Stella Royale Debut

10936 Stella Royale Debut

We are thrilled to announce the arrival of Stella Royale – a pressed sheep milk cheese from Castilla y León in northwestern Spain. This magnificent cheese is the newest entry into our 16-cheese retail program. It will be available to our online and wholesale customers as well.

It has been almost a year since we first tasted this cheese and we immediately considered as a serious candidate for the 16-cheese program. We recognized qualities in this cheese that we rarely find in other pressed sheep milk cheeses. It seemed to have the sturdiness we wanted so we tested its shelf life to make sure. A cut piece held up well past ninety days and it still smelled and tasted magnificent.

The fact that the cheese is crafted from unpasteurized milk gives advantages: in our experience the shelf life is greater, the texture does not become rubbery, the aroma and flavor hold up, and the nutritive values are not diminished. Laboratory testing concluded that it is a wholesome and safe cheese, not that we had any doubts.

These types of traditional sheep milk cheeses are produced throughout mainland Spain, and others like it are produced just across the border in southwest France, as well as in other parts of Europe and the Middle East. Some of those cheeses have the A.O.C. or D.O., or the D.O.P. designations. Those designations help protect the cheese producers, and they serve to assure quality to the consumer. However, just because a cheese has this status does not mean that it is a superior cheese. Some of the standards are less stringent than others. Some of the regulations stipulate little more than place of origin. Just because a cheese does not have one of those designations does not mean that it is an inferior cheese whatsoever.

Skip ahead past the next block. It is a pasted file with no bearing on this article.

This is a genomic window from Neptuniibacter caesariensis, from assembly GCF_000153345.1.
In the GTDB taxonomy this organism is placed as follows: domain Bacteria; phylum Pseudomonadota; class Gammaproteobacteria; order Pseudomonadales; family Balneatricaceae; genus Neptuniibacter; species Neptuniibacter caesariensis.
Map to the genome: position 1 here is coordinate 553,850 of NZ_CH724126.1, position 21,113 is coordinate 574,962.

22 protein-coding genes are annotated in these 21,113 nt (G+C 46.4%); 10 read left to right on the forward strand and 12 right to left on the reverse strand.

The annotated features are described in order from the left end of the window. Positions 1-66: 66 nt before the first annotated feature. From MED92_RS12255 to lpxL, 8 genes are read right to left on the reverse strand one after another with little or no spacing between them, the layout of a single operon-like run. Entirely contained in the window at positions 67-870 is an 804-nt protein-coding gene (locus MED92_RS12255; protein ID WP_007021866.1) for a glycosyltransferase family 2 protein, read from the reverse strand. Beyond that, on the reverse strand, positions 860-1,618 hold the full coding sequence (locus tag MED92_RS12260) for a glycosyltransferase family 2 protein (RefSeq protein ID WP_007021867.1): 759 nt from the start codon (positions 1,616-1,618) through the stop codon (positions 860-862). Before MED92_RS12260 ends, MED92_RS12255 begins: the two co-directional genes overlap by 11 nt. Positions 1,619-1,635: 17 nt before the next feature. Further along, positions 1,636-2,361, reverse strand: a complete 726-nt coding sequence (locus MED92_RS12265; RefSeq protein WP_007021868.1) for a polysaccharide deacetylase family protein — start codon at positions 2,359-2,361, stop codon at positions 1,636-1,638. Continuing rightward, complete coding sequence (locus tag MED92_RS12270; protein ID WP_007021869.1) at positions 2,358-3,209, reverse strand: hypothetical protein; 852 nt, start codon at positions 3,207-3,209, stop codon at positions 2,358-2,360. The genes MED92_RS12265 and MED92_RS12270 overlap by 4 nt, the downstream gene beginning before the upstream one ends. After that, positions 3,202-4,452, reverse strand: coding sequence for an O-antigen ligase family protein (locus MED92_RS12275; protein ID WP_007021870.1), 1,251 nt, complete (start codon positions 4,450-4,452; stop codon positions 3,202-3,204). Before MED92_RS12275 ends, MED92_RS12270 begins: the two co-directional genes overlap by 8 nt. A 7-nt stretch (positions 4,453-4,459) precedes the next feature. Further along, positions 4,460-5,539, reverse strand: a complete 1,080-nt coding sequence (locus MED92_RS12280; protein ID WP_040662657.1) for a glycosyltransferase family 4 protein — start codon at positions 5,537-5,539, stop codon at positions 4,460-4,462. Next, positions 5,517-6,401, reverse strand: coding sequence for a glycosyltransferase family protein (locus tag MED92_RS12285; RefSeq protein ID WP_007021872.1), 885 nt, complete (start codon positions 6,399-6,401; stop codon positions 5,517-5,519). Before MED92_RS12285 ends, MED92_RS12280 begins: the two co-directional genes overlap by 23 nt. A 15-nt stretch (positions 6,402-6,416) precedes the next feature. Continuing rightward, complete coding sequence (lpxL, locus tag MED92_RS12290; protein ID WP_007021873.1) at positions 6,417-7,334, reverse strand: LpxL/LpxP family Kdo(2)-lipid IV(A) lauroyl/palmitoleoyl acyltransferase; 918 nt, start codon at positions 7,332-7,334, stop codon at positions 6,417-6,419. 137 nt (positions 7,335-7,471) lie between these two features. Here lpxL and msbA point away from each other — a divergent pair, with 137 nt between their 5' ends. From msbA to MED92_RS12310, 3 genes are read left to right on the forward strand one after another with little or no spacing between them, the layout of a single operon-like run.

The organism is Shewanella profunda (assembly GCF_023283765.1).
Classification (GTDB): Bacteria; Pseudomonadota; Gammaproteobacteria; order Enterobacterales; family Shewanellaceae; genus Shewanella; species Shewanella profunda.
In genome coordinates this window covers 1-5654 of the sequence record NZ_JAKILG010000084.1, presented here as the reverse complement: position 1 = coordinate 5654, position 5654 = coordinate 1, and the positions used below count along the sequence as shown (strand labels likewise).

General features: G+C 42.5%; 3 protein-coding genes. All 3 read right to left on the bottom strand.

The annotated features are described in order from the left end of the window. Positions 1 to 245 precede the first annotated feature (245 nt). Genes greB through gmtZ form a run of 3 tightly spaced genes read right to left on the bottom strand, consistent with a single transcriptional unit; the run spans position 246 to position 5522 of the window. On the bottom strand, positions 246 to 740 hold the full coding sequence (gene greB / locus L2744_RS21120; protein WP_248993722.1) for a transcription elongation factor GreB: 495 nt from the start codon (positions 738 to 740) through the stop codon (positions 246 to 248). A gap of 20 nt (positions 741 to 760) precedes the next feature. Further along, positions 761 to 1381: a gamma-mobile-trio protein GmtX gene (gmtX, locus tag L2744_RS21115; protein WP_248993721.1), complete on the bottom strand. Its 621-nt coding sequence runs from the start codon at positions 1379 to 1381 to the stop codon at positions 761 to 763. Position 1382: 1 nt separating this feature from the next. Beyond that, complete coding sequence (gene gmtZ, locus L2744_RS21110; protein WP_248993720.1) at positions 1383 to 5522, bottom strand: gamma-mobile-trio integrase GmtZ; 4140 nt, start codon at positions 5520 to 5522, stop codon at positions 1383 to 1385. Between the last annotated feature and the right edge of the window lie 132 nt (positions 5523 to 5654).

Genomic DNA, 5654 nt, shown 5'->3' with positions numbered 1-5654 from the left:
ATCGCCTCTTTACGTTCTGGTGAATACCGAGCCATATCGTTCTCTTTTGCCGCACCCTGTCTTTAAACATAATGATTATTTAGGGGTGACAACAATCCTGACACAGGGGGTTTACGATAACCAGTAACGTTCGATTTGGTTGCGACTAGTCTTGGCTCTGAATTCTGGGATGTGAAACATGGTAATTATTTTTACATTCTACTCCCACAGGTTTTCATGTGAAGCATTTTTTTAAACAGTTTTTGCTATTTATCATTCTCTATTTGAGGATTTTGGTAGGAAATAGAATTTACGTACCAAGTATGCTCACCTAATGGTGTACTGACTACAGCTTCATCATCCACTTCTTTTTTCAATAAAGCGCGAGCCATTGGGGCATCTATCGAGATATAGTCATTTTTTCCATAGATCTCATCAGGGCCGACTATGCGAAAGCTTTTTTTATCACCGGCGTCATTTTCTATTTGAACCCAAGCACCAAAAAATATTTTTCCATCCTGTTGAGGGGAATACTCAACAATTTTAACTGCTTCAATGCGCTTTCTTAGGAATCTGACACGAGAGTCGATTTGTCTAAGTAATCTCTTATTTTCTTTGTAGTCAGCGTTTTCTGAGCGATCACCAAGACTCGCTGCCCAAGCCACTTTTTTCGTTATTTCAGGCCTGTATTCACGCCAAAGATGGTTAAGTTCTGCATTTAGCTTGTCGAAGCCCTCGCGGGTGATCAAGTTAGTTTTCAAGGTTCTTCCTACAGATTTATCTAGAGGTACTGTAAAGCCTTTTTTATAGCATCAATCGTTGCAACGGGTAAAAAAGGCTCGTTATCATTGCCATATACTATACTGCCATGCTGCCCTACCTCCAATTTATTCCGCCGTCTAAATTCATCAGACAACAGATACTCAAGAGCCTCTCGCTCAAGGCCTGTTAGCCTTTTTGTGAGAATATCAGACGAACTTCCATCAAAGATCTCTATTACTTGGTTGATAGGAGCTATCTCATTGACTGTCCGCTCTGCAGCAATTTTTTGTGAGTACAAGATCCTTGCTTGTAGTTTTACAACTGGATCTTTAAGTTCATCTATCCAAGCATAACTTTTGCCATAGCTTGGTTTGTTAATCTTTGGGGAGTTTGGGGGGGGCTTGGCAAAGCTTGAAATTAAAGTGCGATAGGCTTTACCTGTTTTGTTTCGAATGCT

So here we were presented with a cheese from a region with an ancient history of cheese making, yet it did not have one of those designations; the cheese did not even have a name! The closest thing that it had to a name was the name of the dairy, which also appears on several other cheeses the dairy produces. Making sure that we got the cheese that we wanted required repeated testing. I must say: this was not an unpleasant task. Once we decided which cheese we wanted, we had to give it a name.

The area where the cheese is made is on an ancient road that missionaries once used to traverse the Iberian Peninsula. As the legend holds, a star (stella) appeared above this road at the spot where this cheese is now crafted. In the fifteenth century Queen Isabella I of Castile and King Ferdinand of Aragon (royale) were married nearby and Valladolid (the capital of Castilla y León) remained the capital of all of Spain until 1561. Hence the name “Stella Royale” seemed fitting.

There are many sheep milk cheeses produced throughout Spain; the Stella Royale is a star.

Max McCalman

Spread the curd!
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